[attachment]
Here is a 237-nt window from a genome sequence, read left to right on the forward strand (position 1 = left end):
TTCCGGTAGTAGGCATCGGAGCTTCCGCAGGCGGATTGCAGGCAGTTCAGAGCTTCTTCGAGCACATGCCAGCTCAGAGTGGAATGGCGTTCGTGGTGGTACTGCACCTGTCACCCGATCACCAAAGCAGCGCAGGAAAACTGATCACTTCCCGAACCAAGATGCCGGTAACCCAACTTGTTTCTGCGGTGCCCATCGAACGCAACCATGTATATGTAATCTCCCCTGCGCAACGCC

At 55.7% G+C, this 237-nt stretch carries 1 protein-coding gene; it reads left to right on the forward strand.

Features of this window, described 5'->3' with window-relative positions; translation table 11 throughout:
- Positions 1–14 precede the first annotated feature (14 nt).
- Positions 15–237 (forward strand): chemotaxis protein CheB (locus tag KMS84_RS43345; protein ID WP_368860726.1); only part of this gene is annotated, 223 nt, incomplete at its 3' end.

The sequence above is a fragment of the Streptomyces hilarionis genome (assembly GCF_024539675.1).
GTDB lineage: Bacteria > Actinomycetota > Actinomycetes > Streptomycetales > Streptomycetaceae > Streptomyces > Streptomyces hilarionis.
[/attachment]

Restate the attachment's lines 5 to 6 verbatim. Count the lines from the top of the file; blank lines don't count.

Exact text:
- Positions 1–14 precede the first annotated feature (14 nt).
- Positions 15–237 (forward strand): chemotaxis protein CheB (locus tag KMS84_RS43345; protein ID WP_368860726.1); only part of this gene is annotated, 223 nt, incomplete at its 3' end.